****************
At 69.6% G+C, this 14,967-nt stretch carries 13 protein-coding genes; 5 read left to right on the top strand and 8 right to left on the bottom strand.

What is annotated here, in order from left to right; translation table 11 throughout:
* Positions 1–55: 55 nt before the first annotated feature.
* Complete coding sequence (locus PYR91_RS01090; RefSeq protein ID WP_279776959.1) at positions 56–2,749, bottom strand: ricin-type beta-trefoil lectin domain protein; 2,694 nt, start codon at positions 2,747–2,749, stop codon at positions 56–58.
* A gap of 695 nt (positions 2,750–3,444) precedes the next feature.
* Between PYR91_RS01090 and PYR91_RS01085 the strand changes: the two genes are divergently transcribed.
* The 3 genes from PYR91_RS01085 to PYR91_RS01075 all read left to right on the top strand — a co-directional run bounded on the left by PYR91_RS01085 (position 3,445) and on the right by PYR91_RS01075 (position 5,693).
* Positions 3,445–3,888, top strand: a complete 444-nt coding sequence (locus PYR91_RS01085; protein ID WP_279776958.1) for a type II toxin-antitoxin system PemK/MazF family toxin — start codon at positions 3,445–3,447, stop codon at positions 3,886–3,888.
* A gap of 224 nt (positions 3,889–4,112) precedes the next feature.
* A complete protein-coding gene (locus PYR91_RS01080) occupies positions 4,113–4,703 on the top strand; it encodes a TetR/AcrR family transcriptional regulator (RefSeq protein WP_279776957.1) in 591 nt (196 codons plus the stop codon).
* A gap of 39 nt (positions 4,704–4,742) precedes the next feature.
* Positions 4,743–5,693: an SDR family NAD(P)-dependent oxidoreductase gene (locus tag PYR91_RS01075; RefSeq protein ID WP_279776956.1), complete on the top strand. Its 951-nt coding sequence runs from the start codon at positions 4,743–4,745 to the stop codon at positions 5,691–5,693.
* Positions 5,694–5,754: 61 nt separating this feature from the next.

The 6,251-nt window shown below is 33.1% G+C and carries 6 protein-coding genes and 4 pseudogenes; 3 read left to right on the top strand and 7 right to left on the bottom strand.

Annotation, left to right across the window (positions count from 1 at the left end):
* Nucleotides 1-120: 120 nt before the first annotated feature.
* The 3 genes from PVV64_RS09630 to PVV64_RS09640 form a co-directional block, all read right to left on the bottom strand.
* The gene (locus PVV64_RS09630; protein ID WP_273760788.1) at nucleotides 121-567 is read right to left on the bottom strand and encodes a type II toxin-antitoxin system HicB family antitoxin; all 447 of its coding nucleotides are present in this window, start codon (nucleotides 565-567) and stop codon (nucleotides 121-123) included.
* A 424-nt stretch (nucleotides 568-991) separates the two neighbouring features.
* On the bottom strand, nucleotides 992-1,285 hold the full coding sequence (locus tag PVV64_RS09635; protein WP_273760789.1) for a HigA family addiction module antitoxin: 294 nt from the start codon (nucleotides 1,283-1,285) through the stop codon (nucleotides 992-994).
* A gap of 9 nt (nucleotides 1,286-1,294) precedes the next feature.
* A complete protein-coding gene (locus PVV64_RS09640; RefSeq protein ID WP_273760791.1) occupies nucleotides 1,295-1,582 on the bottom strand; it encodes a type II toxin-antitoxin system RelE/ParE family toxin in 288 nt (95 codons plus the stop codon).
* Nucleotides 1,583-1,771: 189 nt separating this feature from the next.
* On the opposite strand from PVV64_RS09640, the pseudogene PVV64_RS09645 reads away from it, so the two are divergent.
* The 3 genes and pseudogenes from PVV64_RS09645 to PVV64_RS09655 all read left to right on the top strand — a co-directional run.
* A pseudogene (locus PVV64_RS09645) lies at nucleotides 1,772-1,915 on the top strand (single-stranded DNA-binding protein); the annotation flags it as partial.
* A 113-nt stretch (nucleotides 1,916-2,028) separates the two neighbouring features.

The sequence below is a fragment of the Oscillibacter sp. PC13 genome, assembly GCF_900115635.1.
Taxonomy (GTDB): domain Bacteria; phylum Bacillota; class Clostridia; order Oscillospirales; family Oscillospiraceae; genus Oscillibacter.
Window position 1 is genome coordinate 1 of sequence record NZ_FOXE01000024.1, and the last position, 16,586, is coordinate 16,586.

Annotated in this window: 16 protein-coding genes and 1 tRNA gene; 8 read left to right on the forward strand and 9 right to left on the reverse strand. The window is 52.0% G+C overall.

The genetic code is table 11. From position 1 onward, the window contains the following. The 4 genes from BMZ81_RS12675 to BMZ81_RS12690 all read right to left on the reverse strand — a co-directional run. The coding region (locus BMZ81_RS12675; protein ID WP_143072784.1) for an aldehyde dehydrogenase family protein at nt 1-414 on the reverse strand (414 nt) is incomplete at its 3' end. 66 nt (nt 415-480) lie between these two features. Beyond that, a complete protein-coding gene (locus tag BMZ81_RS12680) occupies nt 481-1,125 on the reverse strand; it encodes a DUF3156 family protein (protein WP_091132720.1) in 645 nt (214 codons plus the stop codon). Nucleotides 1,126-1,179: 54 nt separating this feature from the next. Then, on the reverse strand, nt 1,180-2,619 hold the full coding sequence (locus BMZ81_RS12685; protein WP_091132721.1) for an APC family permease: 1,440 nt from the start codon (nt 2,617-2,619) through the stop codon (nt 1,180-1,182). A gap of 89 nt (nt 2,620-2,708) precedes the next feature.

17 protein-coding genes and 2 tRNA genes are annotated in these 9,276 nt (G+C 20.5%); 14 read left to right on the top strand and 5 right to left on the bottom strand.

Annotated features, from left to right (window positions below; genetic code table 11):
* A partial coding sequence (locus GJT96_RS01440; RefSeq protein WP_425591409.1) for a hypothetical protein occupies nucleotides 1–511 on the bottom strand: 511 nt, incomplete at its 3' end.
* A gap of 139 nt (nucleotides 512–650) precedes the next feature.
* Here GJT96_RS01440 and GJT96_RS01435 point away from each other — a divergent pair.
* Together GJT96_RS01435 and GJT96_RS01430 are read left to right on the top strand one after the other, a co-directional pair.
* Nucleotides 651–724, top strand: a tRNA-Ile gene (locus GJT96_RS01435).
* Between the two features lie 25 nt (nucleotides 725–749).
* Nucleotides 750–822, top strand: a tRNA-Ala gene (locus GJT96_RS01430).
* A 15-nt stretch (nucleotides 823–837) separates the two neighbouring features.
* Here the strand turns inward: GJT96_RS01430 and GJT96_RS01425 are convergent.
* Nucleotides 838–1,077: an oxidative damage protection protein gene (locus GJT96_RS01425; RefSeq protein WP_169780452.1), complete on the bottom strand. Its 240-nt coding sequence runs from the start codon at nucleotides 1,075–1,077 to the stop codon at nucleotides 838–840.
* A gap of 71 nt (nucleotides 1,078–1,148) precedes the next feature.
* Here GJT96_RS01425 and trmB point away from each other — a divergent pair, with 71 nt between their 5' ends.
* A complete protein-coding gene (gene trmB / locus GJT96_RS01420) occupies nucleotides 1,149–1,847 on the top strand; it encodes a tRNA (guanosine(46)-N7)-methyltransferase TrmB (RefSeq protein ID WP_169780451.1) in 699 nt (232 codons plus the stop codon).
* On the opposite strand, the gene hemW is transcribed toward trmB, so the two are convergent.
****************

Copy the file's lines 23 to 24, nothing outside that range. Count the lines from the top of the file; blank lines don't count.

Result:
* Nucleotides 1,583-1,771: 189 nt separating this feature from the next.
* On the opposite strand from PVV64_RS09640, the pseudogene PVV64_RS09645 reads away from it, so the two are divergent.